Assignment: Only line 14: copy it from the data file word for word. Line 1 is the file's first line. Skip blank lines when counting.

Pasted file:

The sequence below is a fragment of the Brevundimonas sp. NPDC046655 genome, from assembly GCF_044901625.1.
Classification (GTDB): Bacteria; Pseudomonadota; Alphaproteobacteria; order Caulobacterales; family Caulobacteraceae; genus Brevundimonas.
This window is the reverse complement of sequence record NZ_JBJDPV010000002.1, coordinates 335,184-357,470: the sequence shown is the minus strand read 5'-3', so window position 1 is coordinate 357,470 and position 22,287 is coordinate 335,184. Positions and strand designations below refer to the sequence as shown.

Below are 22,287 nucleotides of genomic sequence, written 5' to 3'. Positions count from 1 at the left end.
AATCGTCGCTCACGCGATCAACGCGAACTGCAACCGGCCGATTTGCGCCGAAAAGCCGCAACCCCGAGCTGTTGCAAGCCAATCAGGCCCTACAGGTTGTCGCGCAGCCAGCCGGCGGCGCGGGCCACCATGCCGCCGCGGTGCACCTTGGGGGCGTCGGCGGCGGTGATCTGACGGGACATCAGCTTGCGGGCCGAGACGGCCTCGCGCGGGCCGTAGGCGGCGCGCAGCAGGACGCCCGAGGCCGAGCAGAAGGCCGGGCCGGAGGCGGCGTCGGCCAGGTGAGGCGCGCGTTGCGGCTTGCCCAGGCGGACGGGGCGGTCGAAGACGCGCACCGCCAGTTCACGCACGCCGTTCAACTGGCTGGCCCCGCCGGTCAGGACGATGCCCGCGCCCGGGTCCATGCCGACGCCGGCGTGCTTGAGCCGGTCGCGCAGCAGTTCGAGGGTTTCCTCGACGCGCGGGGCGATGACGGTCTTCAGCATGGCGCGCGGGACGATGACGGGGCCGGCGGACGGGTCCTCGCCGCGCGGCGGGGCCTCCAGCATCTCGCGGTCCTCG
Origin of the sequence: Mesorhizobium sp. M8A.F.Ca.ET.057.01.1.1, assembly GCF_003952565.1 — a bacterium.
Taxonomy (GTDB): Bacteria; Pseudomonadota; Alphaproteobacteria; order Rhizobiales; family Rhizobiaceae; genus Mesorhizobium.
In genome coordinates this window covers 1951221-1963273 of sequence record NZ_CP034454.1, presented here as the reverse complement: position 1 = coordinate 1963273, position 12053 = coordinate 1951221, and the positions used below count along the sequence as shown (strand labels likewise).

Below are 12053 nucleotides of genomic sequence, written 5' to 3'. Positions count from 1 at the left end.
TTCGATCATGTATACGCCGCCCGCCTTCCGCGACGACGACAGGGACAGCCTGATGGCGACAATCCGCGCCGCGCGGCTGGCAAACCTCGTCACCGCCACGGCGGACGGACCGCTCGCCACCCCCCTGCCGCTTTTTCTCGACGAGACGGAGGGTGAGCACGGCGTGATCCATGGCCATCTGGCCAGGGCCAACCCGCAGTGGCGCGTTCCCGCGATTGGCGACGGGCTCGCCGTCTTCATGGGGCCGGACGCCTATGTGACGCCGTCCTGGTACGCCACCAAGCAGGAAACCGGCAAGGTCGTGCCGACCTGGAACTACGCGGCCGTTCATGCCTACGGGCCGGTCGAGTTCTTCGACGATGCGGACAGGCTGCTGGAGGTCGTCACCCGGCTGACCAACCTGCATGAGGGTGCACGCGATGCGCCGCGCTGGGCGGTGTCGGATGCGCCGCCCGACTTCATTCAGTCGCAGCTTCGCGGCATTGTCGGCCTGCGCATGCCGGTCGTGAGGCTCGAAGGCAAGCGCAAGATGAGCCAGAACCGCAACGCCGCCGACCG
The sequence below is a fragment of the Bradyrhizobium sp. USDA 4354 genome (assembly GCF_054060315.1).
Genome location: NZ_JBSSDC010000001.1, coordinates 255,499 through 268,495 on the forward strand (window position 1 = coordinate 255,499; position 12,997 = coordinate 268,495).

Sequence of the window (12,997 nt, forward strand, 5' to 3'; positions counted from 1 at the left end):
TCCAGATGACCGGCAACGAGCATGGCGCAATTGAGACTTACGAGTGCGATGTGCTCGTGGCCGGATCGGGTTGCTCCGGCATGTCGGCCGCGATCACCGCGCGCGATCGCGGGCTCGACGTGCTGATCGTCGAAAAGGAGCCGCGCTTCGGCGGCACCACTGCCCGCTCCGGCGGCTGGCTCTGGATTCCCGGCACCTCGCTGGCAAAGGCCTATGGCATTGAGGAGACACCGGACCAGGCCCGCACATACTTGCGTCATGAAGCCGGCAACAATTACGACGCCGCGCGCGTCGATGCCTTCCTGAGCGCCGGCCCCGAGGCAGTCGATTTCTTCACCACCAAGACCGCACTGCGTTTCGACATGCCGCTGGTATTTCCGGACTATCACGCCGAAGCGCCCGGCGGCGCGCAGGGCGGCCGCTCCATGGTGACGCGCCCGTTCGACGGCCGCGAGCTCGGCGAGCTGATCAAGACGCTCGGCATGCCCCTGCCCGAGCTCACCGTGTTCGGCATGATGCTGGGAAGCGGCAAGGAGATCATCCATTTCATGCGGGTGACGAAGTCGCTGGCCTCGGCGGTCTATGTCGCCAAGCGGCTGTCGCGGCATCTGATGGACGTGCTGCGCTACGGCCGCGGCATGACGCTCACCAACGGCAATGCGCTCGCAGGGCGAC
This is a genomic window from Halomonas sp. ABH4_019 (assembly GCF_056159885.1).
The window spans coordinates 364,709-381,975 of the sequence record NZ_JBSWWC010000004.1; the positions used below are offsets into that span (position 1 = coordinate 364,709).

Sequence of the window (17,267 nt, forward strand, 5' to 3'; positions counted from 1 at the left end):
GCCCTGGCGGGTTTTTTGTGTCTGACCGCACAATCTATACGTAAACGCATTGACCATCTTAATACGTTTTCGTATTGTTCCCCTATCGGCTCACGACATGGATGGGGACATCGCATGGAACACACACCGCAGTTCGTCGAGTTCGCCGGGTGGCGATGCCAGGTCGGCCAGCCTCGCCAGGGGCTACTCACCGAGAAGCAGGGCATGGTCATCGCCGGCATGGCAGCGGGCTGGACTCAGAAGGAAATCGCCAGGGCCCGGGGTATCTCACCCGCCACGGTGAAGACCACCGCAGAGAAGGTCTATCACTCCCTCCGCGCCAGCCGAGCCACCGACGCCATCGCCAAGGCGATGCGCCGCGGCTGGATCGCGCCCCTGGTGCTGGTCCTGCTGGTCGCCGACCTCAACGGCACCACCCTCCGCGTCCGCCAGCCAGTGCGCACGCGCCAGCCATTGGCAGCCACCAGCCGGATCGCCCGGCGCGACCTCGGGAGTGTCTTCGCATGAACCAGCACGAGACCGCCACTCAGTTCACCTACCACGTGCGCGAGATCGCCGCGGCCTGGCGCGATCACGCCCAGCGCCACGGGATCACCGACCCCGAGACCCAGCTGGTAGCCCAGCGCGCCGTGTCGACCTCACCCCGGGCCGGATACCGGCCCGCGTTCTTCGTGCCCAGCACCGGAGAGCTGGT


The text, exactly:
TCCAGATGACCGGCAACGAGCATGGCGCAATTGAGACTTACGAGTGCGATGTGCTCGTGGCCGGATCGGGTTGCTCCGGCATGTCGGCCGCGATCACCGCGCGCGATCGCGGGCTCGACGTGCTGATCGTCGAAAAGGAGCCGCGCTTCGGCGGCACCACTGCCCGCTCCGGCGGCTGGCTCTGGATTCCCGGCACCTCGCTGGCAAAGGCCTATGGCATTGAGGAGACACCGGACCAGGCCCGCACATACTTGCGTCATGAAGCCGGCAACAATTACGACGCCGCGCGCGTCGATGCCTTCCTGAGCGCCGGCCCCGAGGCAGTCGATTTCTTCACCACCAAGACCGCACTGCGTTTCGACATGCCGCTGGTATTTCCGGACTATCACGCCGAAGCGCCCGGCGGCGCGCAGGGCGGCCGCTCCATGGTGACGCGCCCGTTCGACGGCCGCGAGCTCGGCGAGCTGATCAAGACGCTCGGCATGCCCCTGCCCGAGCTCACCGTGTTCGGCATGATGCTGGGAAGCGGCAAGGAGATCATCCATTTCATGCGGGTGACGAAGTCGCTGGCCTCGGCGGTCTATGTCGCCAAGCGGCTGTCGCGGCATCTGATGGACGTGCTGCGCTACGGCCGCGGCATGACGCTCACCAACGGCAATGCGCTCGCAGGGCGAC